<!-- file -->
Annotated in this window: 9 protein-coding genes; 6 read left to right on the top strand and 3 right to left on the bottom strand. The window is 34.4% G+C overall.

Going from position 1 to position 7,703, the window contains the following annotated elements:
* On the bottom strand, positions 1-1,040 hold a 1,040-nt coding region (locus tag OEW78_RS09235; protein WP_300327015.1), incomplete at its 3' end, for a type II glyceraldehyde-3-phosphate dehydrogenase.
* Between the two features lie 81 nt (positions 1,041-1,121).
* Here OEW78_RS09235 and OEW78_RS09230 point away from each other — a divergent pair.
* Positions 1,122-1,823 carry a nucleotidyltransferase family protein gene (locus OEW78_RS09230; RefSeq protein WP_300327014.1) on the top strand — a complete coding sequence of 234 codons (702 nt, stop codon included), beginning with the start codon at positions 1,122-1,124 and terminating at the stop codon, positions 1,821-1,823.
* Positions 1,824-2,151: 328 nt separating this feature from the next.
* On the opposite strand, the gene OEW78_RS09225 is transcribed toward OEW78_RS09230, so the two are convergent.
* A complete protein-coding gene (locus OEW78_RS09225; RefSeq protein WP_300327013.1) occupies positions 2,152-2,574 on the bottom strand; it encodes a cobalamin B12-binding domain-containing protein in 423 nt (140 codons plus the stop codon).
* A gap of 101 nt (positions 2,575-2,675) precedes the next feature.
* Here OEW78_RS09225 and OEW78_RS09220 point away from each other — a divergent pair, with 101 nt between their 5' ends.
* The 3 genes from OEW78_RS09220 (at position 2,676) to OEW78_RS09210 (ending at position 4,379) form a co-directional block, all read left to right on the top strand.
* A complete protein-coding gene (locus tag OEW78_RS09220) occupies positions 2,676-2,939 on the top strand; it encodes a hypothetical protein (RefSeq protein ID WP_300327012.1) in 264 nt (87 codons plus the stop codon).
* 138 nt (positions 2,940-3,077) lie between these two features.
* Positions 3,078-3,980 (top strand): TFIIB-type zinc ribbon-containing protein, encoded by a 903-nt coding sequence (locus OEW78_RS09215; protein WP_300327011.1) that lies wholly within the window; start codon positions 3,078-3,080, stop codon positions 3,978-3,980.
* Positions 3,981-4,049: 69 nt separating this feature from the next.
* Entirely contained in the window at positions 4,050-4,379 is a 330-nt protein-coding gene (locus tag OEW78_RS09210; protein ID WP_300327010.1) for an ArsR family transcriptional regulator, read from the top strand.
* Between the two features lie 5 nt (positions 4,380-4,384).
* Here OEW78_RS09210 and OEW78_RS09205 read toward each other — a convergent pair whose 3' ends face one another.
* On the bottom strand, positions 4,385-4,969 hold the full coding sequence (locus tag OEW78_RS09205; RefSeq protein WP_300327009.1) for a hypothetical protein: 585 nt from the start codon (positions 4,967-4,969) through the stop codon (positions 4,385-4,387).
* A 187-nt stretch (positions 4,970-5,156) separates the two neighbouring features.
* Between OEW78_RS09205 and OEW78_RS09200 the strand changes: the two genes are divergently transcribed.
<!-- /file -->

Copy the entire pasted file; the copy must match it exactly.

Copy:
Annotated in this window: 9 protein-coding genes; 6 read left to right on the top strand and 3 right to left on the bottom strand. The window is 34.4% G+C overall.

Going from position 1 to position 7,703, the window contains the following annotated elements:
* On the bottom strand, positions 1-1,040 hold a 1,040-nt coding region (locus tag OEW78_RS09235; protein WP_300327015.1), incomplete at its 3' end, for a type II glyceraldehyde-3-phosphate dehydrogenase.
* Between the two features lie 81 nt (positions 1,041-1,121).
* Here OEW78_RS09235 and OEW78_RS09230 point away from each other — a divergent pair.
* Positions 1,122-1,823 carry a nucleotidyltransferase family protein gene (locus OEW78_RS09230; RefSeq protein WP_300327014.1) on the top strand — a complete coding sequence of 234 codons (702 nt, stop codon included), beginning with the start codon at positions 1,122-1,124 and terminating at the stop codon, positions 1,821-1,823.
* Positions 1,824-2,151: 328 nt separating this feature from the next.
* On the opposite strand, the gene OEW78_RS09225 is transcribed toward OEW78_RS09230, so the two are convergent.
* A complete protein-coding gene (locus OEW78_RS09225; RefSeq protein WP_300327013.1) occupies positions 2,152-2,574 on the bottom strand; it encodes a cobalamin B12-binding domain-containing protein in 423 nt (140 codons plus the stop codon).
* A gap of 101 nt (positions 2,575-2,675) precedes the next feature.
* Here OEW78_RS09225 and OEW78_RS09220 point away from each other — a divergent pair, with 101 nt between their 5' ends.
* The 3 genes from OEW78_RS09220 (at position 2,676) to OEW78_RS09210 (ending at position 4,379) form a co-directional block, all read left to right on the top strand.
* A complete protein-coding gene (locus tag OEW78_RS09220) occupies positions 2,676-2,939 on the top strand; it encodes a hypothetical protein (RefSeq protein ID WP_300327012.1) in 264 nt (87 codons plus the stop codon).
* 138 nt (positions 2,940-3,077) lie between these two features.
* Positions 3,078-3,980 (top strand): TFIIB-type zinc ribbon-containing protein, encoded by a 903-nt coding sequence (locus OEW78_RS09215; protein WP_300327011.1) that lies wholly within the window; start codon positions 3,078-3,080, stop codon positions 3,978-3,980.
* Positions 3,981-4,049: 69 nt separating this feature from the next.
* Entirely contained in the window at positions 4,050-4,379 is a 330-nt protein-coding gene (locus tag OEW78_RS09210; protein ID WP_300327010.1) for an ArsR family transcriptional regulator, read from the top strand.
* Between the two features lie 5 nt (positions 4,380-4,384).
* Here OEW78_RS09210 and OEW78_RS09205 read toward each other — a convergent pair whose 3' ends face one another.
* On the bottom strand, positions 4,385-4,969 hold the full coding sequence (locus tag OEW78_RS09205; RefSeq protein WP_300327009.1) for a hypothetical protein: 585 nt from the start codon (positions 4,967-4,969) through the stop codon (positions 4,385-4,387).
* A 187-nt stretch (positions 4,970-5,156) separates the two neighbouring features.
* Between OEW78_RS09205 and OEW78_RS09200 the strand changes: the two genes are divergently transcribed.